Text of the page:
JOURNEY WITH ACN is our Friday newsletter which will be regularly posted to our blog.   Our weekly newsletter was designed to provide us with an opportunity to acquaint you with the needs of the Catholic Church around the world – and with some of the projects we have been able to realize together with ACN benefactors.

This week:    Rwanda

Bringing “Families of Peace” into being 

By Robert Lalonde,

Translated and adapted by Amanda Bridget Griffin, ACN Canada 

It was in 1995 when the partnership between Aid to the Church in Need (ACN) and the Montreal Institute of Integration and Formation (IFHIM) was first formed.  Since that time, numerous bursaries have been given to students who have come from countries on every continent.  ACN has supported various other formation projects with pastoral goals.  The following experience is one which merits highlighting.


FAMILLE DE PAIX 3Msgr. Servilien Nzakamwita, the bishop of the Byumba diocese in Rwanda, came to know of the Montreal Institute of Formation and Integration (IFHIM) while assisting in the evaluation of the preceding ten years of commitment by the Ibakwe group (former students of IFHIM in Rwanda).  Profoundly touched by the formative work for peace that these people had accomplished within the country, he expressed his desire to see the benefits he perceived brought forth by means of these initiatives, and the work of the Ibakwe group be provided throughout his diocesan.

After coming to Montreal, where he met with African sisters and priests, as well as the first African missionary to Africa, Jean-Claude Kaburane, a Rwandan, and after having participated in seminars, listening and questions, he decided to integrate a process of humanization in his diocese through which people should be formed.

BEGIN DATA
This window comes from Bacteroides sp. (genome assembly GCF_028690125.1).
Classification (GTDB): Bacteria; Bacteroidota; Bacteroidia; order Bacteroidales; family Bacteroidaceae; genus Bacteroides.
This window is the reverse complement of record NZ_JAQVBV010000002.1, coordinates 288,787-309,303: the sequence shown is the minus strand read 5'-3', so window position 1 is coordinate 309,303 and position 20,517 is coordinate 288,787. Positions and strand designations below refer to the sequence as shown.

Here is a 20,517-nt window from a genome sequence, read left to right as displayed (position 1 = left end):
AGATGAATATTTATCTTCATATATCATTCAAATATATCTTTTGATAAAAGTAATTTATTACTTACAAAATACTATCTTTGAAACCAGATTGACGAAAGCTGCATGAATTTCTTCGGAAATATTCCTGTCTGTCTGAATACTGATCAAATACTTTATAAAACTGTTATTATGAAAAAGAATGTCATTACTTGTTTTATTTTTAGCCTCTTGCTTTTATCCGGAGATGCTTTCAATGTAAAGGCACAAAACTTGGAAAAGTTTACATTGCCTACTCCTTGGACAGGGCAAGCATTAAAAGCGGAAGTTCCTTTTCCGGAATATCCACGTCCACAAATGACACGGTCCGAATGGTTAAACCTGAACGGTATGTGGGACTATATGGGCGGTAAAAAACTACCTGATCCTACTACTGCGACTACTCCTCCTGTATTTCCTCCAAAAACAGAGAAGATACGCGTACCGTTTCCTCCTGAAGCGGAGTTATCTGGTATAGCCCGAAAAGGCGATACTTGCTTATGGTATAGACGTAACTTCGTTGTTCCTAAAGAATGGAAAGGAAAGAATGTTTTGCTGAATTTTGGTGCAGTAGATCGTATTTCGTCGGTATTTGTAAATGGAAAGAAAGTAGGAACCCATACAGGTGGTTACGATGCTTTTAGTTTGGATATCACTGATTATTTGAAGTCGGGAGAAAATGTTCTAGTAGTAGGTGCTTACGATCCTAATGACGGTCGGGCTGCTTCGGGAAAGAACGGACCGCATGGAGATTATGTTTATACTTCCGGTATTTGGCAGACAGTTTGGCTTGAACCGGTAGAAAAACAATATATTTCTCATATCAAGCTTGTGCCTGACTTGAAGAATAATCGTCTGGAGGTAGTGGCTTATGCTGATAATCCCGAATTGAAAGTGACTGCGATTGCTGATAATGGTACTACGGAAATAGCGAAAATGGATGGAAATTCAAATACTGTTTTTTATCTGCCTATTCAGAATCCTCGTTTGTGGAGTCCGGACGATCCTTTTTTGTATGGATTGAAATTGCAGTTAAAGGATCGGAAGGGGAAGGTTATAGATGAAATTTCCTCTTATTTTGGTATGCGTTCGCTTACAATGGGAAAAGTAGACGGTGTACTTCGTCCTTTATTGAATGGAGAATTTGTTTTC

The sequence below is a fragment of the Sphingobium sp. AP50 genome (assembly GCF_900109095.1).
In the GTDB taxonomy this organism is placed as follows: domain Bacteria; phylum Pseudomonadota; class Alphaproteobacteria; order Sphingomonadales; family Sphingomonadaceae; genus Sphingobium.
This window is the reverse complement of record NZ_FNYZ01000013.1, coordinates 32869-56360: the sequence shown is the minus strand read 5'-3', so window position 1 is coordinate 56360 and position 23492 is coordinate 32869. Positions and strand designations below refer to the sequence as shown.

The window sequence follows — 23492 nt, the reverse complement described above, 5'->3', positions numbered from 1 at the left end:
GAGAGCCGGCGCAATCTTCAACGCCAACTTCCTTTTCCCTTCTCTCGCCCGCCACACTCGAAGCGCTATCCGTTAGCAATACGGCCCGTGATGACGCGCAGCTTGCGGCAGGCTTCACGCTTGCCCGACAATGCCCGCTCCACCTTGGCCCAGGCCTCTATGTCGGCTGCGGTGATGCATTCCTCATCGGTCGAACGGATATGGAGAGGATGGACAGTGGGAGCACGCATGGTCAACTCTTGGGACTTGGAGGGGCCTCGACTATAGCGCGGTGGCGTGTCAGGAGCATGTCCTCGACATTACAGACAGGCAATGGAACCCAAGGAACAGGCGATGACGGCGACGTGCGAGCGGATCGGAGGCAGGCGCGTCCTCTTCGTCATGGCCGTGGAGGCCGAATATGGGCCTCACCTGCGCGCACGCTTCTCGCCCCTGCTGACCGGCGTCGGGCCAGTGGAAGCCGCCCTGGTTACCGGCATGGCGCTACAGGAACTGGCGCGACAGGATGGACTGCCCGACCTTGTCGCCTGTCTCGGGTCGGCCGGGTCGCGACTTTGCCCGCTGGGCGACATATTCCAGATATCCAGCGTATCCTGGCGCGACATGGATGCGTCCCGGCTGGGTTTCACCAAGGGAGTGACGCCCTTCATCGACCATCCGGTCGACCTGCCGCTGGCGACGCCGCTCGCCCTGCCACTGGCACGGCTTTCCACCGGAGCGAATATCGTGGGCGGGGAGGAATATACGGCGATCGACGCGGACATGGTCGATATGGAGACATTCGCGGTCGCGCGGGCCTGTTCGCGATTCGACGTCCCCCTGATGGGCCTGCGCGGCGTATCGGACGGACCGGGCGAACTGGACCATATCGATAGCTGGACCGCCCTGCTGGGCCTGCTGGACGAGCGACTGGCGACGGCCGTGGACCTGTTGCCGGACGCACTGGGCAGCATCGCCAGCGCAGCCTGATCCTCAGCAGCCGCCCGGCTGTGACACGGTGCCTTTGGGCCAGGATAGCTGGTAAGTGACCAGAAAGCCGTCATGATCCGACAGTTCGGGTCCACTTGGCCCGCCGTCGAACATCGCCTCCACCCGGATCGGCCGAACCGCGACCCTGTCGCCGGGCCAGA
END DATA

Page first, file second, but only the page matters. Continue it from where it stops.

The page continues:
In 2008, the seed was planted and lay people committed in a variety of milieus, sisters and priests alike, were trained to become ‘bridge builders’.  Then in 2010, a second session would serve to extend the training for people to become a little more solid in order to intercede wherever they were enlisted to help.  Further, in 2011, young people would begin joining in with the adults and people from other religious denominations.


Meeting with 48 couples

After all these experiences, Msgr Nzakamwita, felt concern for families and wished to create ‘families of peace’, people who, above and beyond their differences would come together as people and discover themselves through their own active participation and enter into a lifetime commitment.  So he undertook a process which would support IFHIM to give formations to families which would result in ‘families of peace’.

In July 2012, a caravan of former students from IFHIM, composed of twelve helpful people, with their director Marie-Marcelle Desmarais at the helm as educator, would leave for Byumba to meet with 48 couples, along with two sisters committed to Action for the Family and five priests who had been trained in the sessions and who would eventually become relay contacts in the daily lives of these couples.